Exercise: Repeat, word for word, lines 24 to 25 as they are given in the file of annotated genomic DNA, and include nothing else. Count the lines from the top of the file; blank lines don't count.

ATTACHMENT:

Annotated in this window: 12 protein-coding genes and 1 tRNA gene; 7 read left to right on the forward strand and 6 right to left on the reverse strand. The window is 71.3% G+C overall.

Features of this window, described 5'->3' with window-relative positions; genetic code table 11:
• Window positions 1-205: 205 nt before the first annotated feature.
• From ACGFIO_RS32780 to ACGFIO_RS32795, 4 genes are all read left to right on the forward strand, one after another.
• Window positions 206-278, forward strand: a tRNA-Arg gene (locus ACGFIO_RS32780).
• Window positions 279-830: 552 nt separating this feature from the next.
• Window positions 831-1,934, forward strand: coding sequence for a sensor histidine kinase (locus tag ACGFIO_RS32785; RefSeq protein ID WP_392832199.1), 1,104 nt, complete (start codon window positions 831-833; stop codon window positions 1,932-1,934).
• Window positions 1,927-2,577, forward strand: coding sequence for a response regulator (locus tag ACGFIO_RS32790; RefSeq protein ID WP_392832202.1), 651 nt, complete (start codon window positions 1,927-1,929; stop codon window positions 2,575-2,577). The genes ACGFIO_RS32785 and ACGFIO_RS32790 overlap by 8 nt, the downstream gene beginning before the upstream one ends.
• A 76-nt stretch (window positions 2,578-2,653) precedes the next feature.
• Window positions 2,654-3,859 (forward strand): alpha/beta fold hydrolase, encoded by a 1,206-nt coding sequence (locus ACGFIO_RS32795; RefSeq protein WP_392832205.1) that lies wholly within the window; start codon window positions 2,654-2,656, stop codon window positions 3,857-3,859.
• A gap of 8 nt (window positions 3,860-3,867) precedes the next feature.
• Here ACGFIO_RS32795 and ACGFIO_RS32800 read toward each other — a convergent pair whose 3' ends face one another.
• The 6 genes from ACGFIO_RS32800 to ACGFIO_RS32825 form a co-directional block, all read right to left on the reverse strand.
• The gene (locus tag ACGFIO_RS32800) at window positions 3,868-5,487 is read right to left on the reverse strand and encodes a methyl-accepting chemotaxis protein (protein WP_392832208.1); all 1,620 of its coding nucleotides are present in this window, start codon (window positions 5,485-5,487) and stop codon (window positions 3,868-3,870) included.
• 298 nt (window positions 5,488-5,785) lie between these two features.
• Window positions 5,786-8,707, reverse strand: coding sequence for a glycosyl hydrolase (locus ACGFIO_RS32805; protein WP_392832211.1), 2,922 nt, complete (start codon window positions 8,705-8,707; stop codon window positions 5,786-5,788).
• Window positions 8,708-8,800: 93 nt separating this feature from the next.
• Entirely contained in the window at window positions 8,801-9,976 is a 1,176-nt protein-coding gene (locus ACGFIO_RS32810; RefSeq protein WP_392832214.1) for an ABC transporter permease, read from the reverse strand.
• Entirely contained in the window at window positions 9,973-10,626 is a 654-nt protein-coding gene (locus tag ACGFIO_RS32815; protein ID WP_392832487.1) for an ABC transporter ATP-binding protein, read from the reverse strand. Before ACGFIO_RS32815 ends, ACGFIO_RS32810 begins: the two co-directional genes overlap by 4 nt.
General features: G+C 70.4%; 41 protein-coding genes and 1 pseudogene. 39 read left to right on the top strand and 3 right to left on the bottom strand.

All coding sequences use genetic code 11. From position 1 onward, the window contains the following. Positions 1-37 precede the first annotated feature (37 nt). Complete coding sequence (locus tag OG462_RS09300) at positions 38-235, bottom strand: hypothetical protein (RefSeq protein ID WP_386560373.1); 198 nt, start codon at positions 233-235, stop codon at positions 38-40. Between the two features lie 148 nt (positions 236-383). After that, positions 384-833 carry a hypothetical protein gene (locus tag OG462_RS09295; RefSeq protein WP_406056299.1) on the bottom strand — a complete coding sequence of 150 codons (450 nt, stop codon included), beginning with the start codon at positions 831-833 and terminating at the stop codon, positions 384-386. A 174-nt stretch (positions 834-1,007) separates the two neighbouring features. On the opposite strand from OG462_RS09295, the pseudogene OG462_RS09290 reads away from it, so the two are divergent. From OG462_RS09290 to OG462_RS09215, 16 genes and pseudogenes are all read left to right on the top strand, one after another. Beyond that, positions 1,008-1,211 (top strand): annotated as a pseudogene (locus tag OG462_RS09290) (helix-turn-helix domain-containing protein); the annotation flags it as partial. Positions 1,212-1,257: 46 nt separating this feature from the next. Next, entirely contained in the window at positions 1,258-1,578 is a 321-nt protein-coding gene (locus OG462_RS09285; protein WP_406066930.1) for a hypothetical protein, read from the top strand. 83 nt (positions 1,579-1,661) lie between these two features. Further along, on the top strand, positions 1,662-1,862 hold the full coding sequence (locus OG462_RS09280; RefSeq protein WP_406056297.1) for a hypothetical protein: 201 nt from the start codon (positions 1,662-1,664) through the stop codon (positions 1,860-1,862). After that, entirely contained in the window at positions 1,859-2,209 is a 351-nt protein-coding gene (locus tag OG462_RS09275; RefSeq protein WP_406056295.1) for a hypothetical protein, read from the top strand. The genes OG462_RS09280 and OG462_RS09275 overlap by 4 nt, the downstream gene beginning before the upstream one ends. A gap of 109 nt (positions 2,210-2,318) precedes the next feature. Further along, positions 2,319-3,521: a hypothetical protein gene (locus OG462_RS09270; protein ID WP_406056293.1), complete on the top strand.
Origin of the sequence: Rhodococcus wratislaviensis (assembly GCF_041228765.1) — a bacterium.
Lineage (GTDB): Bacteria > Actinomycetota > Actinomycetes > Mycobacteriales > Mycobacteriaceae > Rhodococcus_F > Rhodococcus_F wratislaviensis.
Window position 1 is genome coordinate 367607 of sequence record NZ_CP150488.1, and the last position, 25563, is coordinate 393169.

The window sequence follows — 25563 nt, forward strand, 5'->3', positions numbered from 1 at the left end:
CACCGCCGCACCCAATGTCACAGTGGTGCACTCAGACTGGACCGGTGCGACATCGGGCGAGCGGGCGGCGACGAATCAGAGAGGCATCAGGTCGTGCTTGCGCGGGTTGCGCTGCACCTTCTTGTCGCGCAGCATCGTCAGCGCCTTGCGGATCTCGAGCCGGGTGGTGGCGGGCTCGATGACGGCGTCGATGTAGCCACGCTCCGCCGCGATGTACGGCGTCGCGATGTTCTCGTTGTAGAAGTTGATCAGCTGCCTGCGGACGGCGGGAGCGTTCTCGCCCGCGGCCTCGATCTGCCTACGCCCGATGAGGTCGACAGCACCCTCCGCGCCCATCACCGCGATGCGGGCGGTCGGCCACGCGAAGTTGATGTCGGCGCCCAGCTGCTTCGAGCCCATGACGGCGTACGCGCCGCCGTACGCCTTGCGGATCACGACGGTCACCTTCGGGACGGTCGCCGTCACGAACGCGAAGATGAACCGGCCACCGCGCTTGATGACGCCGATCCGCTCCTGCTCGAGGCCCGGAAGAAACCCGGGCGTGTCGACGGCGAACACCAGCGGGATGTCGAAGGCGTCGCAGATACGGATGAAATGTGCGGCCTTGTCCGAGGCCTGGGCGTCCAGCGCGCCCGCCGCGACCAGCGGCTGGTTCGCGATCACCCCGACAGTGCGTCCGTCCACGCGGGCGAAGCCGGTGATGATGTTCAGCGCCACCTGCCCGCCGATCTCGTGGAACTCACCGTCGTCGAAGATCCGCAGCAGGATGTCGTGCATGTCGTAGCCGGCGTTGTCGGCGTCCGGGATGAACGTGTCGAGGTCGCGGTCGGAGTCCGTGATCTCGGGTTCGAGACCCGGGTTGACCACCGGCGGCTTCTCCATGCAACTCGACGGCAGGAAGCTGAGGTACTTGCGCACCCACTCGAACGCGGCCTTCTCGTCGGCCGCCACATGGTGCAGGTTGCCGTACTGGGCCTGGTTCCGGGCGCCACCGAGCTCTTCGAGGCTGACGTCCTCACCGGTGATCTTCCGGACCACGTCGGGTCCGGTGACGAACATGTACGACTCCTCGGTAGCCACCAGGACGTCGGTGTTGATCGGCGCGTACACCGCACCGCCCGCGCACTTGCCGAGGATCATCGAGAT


Window position 1 is genome coordinate 367607 of sequence record NZ_CP150488.1, and the last position, 25563, is coordinate 393169.

The window sequence follows — 25563 nt, forward strand, 5'->3', positions numbered from 1 at the left end: